The stars Scorpius (Scorpion) and Ophiuchus (Snake Bearer) are located at a distance of about 420 light years from Earth. There astronomers between 70 and 170 “free floating planets“, So-called loner planets, discovered. They have masses similar to those of the planets in our solar system, but they do not orbit a star. Objects like this were first discovered in the 1990s. In a set as now, however, they were not counted in any previous observation.
Milky Way: Wandering planets discovered
A team of astronomers using data from several telescopes at the European Southern Observatory (ESO) discovered the planets just in front of the Milky Way. It is the largest group of such objects ever discovered. Observing such celestial bodies is not easy, so that so far relatively little is known about them.
In order to still find such a large number of objects, the team evaluated observation data from the NOIRLab Astro Data Archive from 20 years. The researchers measured small movements, changes in color and brightness from tens of millions of sources over a large area of the sky. In this way, according to SciTechDaily, they were able to reliably identify the orphaned planets.
“The NOIRLab Astro Data Archive’s treasure trove was fundamental to this study. We needed very deep and expansive images in both optical and near infrared, covering a long period of time. Therefore, the Dark Energy Camera and NEWFIRM were very interesting for our project, as they are among the most sensitive wide-angle cameras in the world. “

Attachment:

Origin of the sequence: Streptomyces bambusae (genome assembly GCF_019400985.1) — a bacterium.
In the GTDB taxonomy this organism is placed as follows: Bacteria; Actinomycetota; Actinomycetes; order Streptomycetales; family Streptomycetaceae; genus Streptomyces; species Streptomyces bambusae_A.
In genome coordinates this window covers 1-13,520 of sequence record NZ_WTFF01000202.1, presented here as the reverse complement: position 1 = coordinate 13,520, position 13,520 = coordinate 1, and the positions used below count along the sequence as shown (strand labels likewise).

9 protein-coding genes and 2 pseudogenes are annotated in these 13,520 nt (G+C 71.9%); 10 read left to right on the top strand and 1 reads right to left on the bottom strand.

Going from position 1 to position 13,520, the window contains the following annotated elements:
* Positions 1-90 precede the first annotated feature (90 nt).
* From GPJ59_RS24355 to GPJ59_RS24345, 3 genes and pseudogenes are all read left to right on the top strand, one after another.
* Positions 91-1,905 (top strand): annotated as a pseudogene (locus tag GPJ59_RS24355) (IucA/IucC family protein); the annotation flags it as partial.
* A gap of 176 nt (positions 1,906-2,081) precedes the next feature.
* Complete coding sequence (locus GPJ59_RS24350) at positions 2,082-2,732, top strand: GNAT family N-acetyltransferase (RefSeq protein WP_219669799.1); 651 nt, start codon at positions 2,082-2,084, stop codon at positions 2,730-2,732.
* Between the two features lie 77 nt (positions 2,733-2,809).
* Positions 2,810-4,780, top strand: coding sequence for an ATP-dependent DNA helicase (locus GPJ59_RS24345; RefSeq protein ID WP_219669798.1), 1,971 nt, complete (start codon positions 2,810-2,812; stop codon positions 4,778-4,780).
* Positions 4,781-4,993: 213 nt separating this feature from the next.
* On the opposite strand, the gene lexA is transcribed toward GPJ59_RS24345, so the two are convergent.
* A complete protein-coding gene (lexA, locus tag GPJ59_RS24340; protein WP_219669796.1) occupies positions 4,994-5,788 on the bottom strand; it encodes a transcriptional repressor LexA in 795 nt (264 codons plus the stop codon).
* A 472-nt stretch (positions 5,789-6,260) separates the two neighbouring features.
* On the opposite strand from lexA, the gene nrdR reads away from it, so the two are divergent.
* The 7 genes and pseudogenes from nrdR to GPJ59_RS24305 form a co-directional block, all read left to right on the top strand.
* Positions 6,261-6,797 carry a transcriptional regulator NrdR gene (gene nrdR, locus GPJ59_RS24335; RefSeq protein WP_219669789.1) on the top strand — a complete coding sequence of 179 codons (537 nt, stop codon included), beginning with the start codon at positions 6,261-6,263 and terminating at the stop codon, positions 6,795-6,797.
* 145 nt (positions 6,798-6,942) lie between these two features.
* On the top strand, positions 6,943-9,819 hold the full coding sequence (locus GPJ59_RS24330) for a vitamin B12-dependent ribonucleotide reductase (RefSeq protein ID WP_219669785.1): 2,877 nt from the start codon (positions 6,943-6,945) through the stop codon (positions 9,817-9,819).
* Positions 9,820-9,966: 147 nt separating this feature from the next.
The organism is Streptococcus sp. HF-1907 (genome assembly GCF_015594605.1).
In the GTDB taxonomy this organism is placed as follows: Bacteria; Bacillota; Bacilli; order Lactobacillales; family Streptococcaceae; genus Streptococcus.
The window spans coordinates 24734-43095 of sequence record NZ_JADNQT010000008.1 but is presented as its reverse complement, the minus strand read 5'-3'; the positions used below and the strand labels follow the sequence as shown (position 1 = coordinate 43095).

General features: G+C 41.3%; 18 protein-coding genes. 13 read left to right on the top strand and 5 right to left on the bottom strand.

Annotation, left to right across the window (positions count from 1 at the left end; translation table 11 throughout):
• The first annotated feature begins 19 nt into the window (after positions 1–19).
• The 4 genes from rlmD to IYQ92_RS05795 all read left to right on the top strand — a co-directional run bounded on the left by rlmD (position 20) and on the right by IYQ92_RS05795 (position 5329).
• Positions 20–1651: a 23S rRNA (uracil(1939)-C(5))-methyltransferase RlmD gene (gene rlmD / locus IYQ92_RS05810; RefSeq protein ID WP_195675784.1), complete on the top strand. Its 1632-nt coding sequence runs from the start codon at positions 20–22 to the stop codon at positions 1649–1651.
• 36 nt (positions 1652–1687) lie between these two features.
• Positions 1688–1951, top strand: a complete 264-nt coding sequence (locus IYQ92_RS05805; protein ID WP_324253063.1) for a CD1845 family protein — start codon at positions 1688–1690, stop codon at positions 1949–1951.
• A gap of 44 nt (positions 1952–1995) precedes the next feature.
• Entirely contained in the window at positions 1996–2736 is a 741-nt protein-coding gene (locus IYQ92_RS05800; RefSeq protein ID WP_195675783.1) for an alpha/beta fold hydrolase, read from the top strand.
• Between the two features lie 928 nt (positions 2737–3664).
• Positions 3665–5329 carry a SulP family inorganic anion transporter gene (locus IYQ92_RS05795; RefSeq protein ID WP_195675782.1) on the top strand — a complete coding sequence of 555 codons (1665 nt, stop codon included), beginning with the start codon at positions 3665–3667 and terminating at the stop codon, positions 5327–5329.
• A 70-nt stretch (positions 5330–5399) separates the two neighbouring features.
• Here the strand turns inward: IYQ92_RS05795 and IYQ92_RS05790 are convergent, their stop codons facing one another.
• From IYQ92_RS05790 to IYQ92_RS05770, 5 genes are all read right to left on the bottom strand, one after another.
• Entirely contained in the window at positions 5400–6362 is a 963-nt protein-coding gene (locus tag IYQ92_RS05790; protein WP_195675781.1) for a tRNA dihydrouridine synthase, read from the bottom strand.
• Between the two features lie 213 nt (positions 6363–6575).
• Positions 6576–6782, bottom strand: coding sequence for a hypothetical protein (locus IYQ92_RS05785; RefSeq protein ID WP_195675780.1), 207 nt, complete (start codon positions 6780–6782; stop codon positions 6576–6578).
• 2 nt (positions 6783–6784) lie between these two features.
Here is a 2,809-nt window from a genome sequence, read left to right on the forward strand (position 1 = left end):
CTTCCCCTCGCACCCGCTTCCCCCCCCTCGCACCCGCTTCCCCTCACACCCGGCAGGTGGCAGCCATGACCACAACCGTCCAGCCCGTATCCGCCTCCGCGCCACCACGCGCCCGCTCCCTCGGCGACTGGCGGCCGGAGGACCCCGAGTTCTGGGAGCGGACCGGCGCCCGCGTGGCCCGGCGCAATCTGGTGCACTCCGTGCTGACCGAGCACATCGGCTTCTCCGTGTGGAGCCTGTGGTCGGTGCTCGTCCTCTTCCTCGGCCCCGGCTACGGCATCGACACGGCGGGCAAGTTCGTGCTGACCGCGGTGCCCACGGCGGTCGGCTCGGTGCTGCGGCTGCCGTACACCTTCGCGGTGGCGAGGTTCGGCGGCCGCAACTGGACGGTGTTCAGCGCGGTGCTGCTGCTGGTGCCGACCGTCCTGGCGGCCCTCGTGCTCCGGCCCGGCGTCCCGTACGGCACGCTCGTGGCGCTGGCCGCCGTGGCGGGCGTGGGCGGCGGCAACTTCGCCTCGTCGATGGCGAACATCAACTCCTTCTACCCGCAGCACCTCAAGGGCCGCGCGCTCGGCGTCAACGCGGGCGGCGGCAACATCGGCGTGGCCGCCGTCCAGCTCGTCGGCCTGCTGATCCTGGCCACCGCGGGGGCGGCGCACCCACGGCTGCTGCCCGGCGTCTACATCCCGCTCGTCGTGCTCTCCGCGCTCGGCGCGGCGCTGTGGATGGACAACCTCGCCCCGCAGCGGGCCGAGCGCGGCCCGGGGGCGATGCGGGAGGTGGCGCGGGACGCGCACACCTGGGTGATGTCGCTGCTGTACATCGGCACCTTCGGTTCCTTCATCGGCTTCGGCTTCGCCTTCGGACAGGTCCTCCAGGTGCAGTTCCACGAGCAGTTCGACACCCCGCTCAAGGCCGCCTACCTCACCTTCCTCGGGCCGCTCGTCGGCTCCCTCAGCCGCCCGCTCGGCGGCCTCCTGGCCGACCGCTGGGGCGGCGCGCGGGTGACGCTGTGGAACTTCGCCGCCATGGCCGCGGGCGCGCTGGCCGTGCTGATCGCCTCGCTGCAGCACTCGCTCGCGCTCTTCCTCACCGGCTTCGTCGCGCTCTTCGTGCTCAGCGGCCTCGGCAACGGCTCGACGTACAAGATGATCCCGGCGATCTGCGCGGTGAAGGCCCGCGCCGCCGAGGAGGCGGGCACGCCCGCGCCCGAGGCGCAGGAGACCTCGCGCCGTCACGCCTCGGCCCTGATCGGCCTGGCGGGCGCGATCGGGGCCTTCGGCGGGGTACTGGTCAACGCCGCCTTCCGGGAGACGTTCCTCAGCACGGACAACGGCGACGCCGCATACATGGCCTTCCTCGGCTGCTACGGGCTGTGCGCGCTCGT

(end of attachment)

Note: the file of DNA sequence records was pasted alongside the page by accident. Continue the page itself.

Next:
Hervé Bouy, astronomer at the Laboratoire d’Astrophysique de Bordeaux and project leader of the study
Archive data is essential
By examining the wandering planets discovered, the astronomers hope to find an explanation for how these mysterious objects are created. Some believe that they are caused by the contraction of clouds of gas that are too small to form a star. Others believe that these planets were thrown out of their mother systems. But which mechanism is more likely remains unclear so far.
“This project shows how important it is to provide access to archive data from various telescopes, not just in the US, but worldwide. This is something that NOIRLab and especially the CSDC have been working hard on for several years and continue to do so with the support of the NSF. “
Chris Davis, Program Officer at the National Science Foundation for the NSF’s NOIRLab
Sources: SciTechDaily; “A rich population of free-floating planets in the Upper Scorpius young stellar association” (2021, Nature Astronomy)